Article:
Is There Time to Remodel My Bathroom Before the Thanksgiving Holiday? Top Tips to Beat the Deadline

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Can you believe that the long Thanksgiving weekend is only just about a month away? It’s a happy, fun time but it can also be can be a stressful one, especially if you are expecting family or friends over to stay. Of course, you will want your home looking as spic and span as possible, and for some the outdated and possible even unappealing state of the bathroom that the guests will use is a source of grief. But can you really pull of a bathroom remodel before the ‘big day’ is upon you?

The answer is yes. Although you almost certainly will not have time for a full, top to bottom bathroom renovation there are a number of quick and fairly inexpensive ways to transform your bathroom from grungy to gorgeous in near record time.

Give it a Fresh Coat of Paint.

Giving your bathroom something as simple a nice new paint job can work wonders. Over time even the highest quality paint job loses its luster, especially in a high traffic area like the bathroom. You do not have to change the color completely, especially since a drastic color change might involve a change of bathroom fixtures to really work, a bigger bathroom remodeling job than you realistically have time for. However by going a shade or two different, or simply refreshing your current color scheme you can make a dull bathroom really shine.

Change your Faucets.

Although you may not have time to change the basic bathroom fixtures, new faucets are fairly easy to install many different styles available today that can actually achieve a mini bathroom makeover all by themselves. Switching worn and chipped old faucets for some of the innovative and stylish options available today can alter the whole feel of the bathroom. Most home improvement stores carry a vast array of options, but you may want to consult with a licensed plumber before you begin switching things over. A flood and the resulting water damage is the last thing you need right before your company descends.

Add a Mirror.

Although you probably have the standard mirror above the sink, adding another, especially a full length one, is one more easy way to give your bathroom a quick make over. A full length mirror can open a small bathroom right up, giving the illusion that it is roomier than it really is.

Check the floor

Most bathroom floors tend to look dingy after a while, whether tiled or carpeted. Sprucing them up can be as simple as giving tiled floors a good scrub or giving the bathroom carpet a once over with a steam cleaner. If you have tiling that is cracked or chipped replacing them all right is out of the question, so a strategically placed rug is a good temporary fix, although you really should consult a professional later to have them fixed, as water damage to a bathroom floor caused by cracked tiling can eventually lead to mold.

Little Extras Make a Big Difference

Small decorative touches, such as decorative soaps or new set of towels are always a great way to inject a little extra style into any bathroom, big or small.

So there you have it, a quick bathroom remodel that you can complete in plenty of time before your guests arrive.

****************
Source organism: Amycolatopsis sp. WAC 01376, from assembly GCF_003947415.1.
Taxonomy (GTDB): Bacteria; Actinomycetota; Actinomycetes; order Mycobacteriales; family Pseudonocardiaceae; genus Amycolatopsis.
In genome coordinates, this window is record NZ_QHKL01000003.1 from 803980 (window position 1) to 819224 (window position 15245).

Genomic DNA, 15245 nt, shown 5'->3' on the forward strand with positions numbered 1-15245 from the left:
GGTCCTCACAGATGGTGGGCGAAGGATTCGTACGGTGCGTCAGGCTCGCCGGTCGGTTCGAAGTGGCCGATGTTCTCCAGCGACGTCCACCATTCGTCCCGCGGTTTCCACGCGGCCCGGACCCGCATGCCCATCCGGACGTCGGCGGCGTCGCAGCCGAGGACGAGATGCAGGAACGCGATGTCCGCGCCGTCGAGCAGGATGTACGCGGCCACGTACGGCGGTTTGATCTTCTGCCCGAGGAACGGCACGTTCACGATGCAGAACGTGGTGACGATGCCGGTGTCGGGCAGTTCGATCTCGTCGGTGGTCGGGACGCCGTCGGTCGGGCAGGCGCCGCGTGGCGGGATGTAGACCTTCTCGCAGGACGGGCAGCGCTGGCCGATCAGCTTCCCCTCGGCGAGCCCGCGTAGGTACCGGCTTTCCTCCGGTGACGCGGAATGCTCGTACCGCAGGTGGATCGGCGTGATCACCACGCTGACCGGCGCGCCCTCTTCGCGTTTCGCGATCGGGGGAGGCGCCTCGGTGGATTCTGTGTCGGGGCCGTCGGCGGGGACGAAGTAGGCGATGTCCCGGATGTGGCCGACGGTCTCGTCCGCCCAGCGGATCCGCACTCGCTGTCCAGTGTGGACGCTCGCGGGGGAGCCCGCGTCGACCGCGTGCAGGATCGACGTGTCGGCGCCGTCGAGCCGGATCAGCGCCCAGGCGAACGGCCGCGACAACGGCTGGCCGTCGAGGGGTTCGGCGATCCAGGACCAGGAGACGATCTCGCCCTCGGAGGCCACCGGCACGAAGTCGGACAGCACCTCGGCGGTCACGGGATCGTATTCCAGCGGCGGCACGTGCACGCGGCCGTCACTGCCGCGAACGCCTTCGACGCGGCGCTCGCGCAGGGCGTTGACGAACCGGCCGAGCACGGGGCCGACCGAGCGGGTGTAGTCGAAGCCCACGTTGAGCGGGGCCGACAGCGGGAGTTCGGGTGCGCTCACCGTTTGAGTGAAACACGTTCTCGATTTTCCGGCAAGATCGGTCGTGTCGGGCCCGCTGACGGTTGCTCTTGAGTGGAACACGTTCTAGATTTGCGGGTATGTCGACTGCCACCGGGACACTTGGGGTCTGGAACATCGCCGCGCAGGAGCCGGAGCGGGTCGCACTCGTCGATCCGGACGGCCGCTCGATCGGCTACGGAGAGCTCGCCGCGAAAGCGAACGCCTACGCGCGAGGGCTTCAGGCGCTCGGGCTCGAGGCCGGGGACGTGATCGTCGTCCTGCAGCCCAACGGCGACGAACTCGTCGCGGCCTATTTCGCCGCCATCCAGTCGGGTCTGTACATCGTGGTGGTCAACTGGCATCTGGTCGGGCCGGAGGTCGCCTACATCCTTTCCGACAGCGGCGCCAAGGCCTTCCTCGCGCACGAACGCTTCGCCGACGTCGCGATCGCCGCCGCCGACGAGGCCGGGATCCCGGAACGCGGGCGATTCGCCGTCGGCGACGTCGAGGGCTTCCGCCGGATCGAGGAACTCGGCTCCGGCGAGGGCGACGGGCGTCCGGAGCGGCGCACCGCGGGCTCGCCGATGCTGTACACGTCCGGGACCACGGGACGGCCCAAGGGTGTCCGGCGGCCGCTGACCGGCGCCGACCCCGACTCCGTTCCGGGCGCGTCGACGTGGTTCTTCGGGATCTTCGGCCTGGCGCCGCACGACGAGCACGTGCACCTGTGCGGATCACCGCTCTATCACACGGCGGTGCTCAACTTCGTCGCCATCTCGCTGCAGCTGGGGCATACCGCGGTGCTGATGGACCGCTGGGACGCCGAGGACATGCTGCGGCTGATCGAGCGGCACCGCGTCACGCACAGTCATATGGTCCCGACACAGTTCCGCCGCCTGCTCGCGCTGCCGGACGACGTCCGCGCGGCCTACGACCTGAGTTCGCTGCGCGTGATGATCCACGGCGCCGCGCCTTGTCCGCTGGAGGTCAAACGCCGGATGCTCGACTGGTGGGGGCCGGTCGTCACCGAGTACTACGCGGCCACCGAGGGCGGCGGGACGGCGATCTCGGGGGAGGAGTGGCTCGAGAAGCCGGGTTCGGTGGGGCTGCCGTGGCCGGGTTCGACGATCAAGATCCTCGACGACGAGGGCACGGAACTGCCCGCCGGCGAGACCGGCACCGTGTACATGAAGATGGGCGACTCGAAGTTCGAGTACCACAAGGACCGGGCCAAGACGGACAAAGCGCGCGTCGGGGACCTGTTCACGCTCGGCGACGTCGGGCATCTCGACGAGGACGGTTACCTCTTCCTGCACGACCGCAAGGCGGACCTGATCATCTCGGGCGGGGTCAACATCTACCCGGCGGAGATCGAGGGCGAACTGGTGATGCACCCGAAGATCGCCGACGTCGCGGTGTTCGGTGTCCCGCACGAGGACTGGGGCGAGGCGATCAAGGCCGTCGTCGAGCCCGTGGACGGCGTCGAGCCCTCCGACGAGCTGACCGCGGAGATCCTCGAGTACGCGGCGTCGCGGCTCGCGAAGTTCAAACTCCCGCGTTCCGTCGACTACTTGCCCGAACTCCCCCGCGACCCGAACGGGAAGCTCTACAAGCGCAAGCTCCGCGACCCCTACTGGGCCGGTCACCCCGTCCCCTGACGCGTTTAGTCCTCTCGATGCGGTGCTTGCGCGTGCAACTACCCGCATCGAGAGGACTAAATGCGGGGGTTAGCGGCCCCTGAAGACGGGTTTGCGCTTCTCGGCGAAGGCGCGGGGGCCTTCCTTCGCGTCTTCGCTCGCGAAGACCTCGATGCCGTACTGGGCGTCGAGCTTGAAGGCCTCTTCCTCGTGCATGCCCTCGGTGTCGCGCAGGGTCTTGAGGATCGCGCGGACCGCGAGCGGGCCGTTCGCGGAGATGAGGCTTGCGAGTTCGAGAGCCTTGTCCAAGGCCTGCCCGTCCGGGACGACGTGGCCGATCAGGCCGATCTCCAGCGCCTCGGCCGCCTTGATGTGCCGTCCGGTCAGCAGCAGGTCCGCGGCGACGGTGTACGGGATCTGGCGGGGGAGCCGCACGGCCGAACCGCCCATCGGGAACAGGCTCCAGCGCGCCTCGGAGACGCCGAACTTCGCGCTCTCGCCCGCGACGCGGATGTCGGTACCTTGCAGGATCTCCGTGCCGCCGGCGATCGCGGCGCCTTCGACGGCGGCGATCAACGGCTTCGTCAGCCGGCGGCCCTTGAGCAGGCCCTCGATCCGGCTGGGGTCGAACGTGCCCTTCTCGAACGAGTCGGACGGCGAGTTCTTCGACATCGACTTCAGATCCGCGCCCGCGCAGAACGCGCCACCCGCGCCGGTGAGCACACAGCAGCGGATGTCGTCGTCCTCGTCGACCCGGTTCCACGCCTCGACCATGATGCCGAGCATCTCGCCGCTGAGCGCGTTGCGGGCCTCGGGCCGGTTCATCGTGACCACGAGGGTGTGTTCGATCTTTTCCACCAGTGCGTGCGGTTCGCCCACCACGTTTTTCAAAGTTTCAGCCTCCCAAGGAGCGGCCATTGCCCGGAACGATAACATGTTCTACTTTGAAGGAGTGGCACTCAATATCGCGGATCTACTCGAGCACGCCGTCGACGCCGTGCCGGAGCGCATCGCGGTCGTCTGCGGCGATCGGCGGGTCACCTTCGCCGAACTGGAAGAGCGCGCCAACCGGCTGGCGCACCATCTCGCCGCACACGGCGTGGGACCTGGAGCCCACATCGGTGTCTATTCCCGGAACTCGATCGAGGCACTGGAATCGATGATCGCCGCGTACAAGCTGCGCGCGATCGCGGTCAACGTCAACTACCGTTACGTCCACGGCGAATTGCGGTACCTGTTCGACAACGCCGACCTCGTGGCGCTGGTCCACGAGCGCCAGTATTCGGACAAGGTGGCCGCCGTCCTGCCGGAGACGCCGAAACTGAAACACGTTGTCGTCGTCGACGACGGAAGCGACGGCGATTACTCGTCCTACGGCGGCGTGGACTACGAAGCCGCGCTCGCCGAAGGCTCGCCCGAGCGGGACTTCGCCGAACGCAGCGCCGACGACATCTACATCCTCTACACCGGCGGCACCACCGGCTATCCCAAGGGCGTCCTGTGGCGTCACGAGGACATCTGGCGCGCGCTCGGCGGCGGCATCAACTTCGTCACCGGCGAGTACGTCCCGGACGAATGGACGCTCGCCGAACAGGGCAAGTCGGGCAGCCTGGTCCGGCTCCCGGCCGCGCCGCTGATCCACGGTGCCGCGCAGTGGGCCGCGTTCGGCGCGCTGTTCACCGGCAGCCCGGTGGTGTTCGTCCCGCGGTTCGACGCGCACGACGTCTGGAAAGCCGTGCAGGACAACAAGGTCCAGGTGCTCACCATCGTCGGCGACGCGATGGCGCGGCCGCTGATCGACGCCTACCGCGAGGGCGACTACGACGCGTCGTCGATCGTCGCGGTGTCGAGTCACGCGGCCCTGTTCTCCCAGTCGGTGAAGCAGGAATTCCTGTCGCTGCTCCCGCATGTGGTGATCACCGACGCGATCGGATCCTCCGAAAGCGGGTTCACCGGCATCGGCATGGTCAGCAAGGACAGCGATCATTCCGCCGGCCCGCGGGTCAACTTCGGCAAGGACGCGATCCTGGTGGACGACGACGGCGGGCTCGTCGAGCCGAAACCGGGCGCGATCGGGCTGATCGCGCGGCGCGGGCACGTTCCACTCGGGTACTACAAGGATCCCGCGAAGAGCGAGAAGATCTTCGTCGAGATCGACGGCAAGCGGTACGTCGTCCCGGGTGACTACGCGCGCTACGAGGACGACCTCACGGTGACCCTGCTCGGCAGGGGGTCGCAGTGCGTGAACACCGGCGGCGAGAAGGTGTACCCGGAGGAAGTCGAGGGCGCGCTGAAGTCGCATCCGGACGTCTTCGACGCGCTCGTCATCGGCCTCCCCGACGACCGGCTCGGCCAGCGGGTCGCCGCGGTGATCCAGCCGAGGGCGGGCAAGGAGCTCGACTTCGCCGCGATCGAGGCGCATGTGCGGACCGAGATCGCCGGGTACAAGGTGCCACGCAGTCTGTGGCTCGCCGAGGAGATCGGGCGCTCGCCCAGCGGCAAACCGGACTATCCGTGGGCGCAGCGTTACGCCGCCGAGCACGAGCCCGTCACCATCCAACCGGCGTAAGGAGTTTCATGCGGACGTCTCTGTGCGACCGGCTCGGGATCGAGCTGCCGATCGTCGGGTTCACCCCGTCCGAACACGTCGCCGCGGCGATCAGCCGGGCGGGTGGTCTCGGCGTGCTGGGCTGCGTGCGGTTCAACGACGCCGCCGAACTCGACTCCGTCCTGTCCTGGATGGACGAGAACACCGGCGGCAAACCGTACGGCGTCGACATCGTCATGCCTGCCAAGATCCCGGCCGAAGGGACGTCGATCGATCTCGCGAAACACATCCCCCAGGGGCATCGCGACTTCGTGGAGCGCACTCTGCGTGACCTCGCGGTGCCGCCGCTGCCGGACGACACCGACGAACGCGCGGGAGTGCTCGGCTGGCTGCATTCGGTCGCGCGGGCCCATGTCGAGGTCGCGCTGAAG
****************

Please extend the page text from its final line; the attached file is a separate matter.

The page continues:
End of Summer Home Maintenance: Winterizing Outdoor Faucets

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At this time of year, somewhat sadly, many of us are getting ready to pack away our patio furniture for another year, store the grill back in the basement and get ready to replace ice cold lemonade with piping hot pumpkin spice something as the colder days return. And, if you are a sensible and diligent homeowner, which we are quite sure you are, in a few weeks you’ll begin prepping the rest of your house for the colder, wetter, and even potentially snowier days to come over the next few months. Lagging pipes, cleaning gutters, checking water heaters and heating systems are all likely to be tasks on your home maintenance winter prep to do list.

But one you might have missed off, as many people do, is winterizing those outdoor faucets that you have been using to fill up paddling pools and water the garden all summer long. Failing to do so could spell serious trouble as the temperatures drop though, so it’s a chore not to ignore. Not sure how to go about doing so the right way? Here’s a simple step by step guide:

Locate the Indoor Shutoff Valve(s)

Every outdoor faucet is linked to a shutoff valve inside your home. The first step in winterizing these outdoor fixtures is to locate that inside connection. Once you do there should be a small valve that can be used to drain any excess water. Do that and then turn the supply to the outdoors off altogether, usually by turning the handles clockwise.

Drain Excess Outdoor Water

Now the water supply is turned off from the house it’s time to head back outside to the outdoor faucet to drain any remaining excess water there. Turn the tap on and leave it on until every drop has dripped to the ground. If you really want to make sure it’s all gone (and you should) Open the outside faucet to drain any excess water that may still be trapped inside. Simply turning the water off is not enough. Water trapped inside the faucet can still pose a serious threat if not allowed to drain properly, drain excess water inside by opening drain cap with pliers, holding a bucket underneath to catch water if you don’t want to soak the ground.

Add an Insulated Cover

Insulated faucet covers designed for outdoor use are easy to find at your local hardware or big box home store and they are a relatively small investment that is really worth making. Even with your very best effort put in it’s still possible that a small amount of water will remain in the pipe between the outdoor faucet and the connection to the plumbing system inside your home. The addition of these insulating caps will help prevent the frigid air outside from causing this water to freeze that could result in water damage to the inside, as well as the outside, of your home.